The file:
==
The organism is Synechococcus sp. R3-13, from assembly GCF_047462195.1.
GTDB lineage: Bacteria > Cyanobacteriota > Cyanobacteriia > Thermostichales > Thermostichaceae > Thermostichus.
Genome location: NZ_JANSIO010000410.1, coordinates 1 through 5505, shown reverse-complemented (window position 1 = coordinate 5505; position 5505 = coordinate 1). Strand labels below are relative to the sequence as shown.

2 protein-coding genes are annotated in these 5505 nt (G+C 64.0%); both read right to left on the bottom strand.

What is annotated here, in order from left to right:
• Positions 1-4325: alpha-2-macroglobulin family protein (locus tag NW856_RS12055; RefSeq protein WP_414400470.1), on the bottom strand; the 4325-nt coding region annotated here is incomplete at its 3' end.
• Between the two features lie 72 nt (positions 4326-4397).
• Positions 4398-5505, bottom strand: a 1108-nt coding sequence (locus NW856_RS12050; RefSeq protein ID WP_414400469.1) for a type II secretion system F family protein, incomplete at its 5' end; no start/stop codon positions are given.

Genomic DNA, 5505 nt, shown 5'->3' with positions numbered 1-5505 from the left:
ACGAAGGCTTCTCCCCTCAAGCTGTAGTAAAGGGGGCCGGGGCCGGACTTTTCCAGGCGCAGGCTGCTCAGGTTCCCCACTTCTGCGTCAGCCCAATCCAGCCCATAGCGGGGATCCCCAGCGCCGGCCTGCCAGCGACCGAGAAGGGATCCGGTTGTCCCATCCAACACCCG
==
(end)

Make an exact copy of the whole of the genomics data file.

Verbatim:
The organism is Synechococcus sp. R3-13, from assembly GCF_047462195.1.
GTDB lineage: Bacteria > Cyanobacteriota > Cyanobacteriia > Thermostichales > Thermostichaceae > Thermostichus.
Genome location: NZ_JANSIO010000410.1, coordinates 1 through 5505, shown reverse-complemented (window position 1 = coordinate 5505; position 5505 = coordinate 1). Strand labels below are relative to the sequence as shown.

2 protein-coding genes are annotated in these 5505 nt (G+C 64.0%); both read right to left on the bottom strand.

What is annotated here, in order from left to right:
• Positions 1-4325: alpha-2-macroglobulin family protein (locus tag NW856_RS12055; RefSeq protein WP_414400470.1), on the bottom strand; the 4325-nt coding region annotated here is incomplete at its 3' end.
• Between the two features lie 72 nt (positions 4326-4397).
• Positions 4398-5505, bottom strand: a 1108-nt coding sequence (locus NW856_RS12050; RefSeq protein ID WP_414400469.1) for a type II secretion system F family protein, incomplete at its 5' end; no start/stop codon positions are given.

Genomic DNA, 5505 nt, shown 5'->3' with positions numbered 1-5505 from the left:
ACGAAGGCTTCTCCCCTCAAGCTGTAGTAAAGGGGGCCGGGGCCGGACTTTTCCAGGCGCAGGCTGCTCAGGTTCCCCACTTCTGCGTCAGCCCAATCCAGCCCATAGCGGGGATCCCCAGCGCCGGCCTGCCAGCGACCGAGAAGGGATCCGGTTGTCCCATCCAACACCCG